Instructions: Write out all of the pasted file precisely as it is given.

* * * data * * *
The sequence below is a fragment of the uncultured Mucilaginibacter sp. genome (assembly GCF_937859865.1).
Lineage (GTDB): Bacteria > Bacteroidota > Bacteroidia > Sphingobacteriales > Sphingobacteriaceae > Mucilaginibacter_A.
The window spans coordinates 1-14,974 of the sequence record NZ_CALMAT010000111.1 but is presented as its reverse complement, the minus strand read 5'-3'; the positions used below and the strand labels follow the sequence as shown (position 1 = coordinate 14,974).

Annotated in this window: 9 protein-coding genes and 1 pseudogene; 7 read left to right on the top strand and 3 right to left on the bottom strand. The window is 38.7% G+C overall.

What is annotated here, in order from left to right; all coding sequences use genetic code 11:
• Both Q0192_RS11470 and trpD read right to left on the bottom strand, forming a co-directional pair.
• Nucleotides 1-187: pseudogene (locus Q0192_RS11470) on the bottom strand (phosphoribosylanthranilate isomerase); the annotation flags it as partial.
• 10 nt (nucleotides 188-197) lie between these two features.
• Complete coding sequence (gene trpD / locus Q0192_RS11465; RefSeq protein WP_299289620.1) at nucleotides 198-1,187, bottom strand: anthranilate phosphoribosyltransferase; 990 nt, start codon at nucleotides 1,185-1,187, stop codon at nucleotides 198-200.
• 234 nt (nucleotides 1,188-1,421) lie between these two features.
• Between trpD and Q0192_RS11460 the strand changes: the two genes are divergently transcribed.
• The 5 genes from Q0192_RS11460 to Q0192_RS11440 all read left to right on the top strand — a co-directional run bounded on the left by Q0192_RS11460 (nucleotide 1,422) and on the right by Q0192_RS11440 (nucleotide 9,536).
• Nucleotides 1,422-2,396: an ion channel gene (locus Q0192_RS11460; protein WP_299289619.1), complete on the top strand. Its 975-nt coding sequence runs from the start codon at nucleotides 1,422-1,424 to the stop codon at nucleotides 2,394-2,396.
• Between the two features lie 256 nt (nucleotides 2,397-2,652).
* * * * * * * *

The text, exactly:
The sequence below is a fragment of the uncultured Mucilaginibacter sp. genome (assembly GCF_937859865.1).
Lineage (GTDB): Bacteria > Bacteroidota > Bacteroidia > Sphingobacteriales > Sphingobacteriaceae > Mucilaginibacter_A.
The window spans coordinates 1-14,974 of the sequence record NZ_CALMAT010000111.1 but is presented as its reverse complement, the minus strand read 5'-3'; the positions used below and the strand labels follow the sequence as shown (position 1 = coordinate 14,974).

Annotated in this window: 9 protein-coding genes and 1 pseudogene; 7 read left to right on the top strand and 3 right to left on the bottom strand. The window is 38.7% G+C overall.

What is annotated here, in order from left to right; all coding sequences use genetic code 11:
• Both Q0192_RS11470 and trpD read right to left on the bottom strand, forming a co-directional pair.
• Nucleotides 1-187: pseudogene (locus Q0192_RS11470) on the bottom strand (phosphoribosylanthranilate isomerase); the annotation flags it as partial.
• 10 nt (nucleotides 188-197) lie between these two features.
• Complete coding sequence (gene trpD / locus Q0192_RS11465; RefSeq protein WP_299289620.1) at nucleotides 198-1,187, bottom strand: anthranilate phosphoribosyltransferase; 990 nt, start codon at nucleotides 1,185-1,187, stop codon at nucleotides 198-200.
• 234 nt (nucleotides 1,188-1,421) lie between these two features.
• Between trpD and Q0192_RS11460 the strand changes: the two genes are divergently transcribed.
• The 5 genes from Q0192_RS11460 to Q0192_RS11440 all read left to right on the top strand — a co-directional run bounded on the left by Q0192_RS11460 (nucleotide 1,422) and on the right by Q0192_RS11440 (nucleotide 9,536).
• Nucleotides 1,422-2,396: an ion channel gene (locus Q0192_RS11460; protein WP_299289619.1), complete on the top strand. Its 975-nt coding sequence runs from the start codon at nucleotides 1,422-1,424 to the stop codon at nucleotides 2,394-2,396.
• Between the two features lie 256 nt (nucleotides 2,397-2,652).